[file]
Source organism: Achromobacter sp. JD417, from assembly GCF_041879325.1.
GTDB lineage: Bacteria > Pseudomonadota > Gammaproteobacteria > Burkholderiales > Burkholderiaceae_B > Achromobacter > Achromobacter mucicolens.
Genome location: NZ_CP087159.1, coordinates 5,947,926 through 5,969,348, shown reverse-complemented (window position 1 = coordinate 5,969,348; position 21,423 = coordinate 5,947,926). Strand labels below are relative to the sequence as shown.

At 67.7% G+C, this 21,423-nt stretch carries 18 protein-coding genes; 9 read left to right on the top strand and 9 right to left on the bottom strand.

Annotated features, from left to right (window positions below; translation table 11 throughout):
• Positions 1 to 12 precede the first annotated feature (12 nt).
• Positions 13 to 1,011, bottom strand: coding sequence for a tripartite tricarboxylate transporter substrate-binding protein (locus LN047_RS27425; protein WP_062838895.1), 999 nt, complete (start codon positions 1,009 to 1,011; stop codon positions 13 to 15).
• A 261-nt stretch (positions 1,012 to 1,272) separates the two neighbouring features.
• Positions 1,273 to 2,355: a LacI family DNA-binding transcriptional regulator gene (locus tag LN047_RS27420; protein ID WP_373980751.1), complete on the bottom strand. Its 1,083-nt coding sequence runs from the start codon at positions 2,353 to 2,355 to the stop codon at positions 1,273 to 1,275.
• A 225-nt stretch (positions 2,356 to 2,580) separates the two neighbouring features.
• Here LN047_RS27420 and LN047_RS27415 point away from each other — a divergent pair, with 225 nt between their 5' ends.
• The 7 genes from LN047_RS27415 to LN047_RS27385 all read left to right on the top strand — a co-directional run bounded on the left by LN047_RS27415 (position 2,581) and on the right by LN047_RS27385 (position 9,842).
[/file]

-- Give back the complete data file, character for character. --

Source organism: Achromobacter sp. JD417, from assembly GCF_041879325.1.
GTDB lineage: Bacteria > Pseudomonadota > Gammaproteobacteria > Burkholderiales > Burkholderiaceae_B > Achromobacter > Achromobacter mucicolens.
Genome location: NZ_CP087159.1, coordinates 5,947,926 through 5,969,348, shown reverse-complemented (window position 1 = coordinate 5,969,348; position 21,423 = coordinate 5,947,926). Strand labels below are relative to the sequence as shown.

At 67.7% G+C, this 21,423-nt stretch carries 18 protein-coding genes; 9 read left to right on the top strand and 9 right to left on the bottom strand.

Annotated features, from left to right (window positions below; translation table 11 throughout):
• Positions 1 to 12 precede the first annotated feature (12 nt).
• Positions 13 to 1,011, bottom strand: coding sequence for a tripartite tricarboxylate transporter substrate-binding protein (locus LN047_RS27425; protein WP_062838895.1), 999 nt, complete (start codon positions 1,009 to 1,011; stop codon positions 13 to 15).
• A 261-nt stretch (positions 1,012 to 1,272) separates the two neighbouring features.
• Positions 1,273 to 2,355: a LacI family DNA-binding transcriptional regulator gene (locus tag LN047_RS27420; protein ID WP_373980751.1), complete on the bottom strand. Its 1,083-nt coding sequence runs from the start codon at positions 2,353 to 2,355 to the stop codon at positions 1,273 to 1,275.
• A 225-nt stretch (positions 2,356 to 2,580) separates the two neighbouring features.
• Here LN047_RS27420 and LN047_RS27415 point away from each other — a divergent pair, with 225 nt between their 5' ends.
• The 7 genes from LN047_RS27415 to LN047_RS27385 all read left to right on the top strand — a co-directional run bounded on the left by LN047_RS27415 (position 2,581) and on the right by LN047_RS27385 (position 9,842).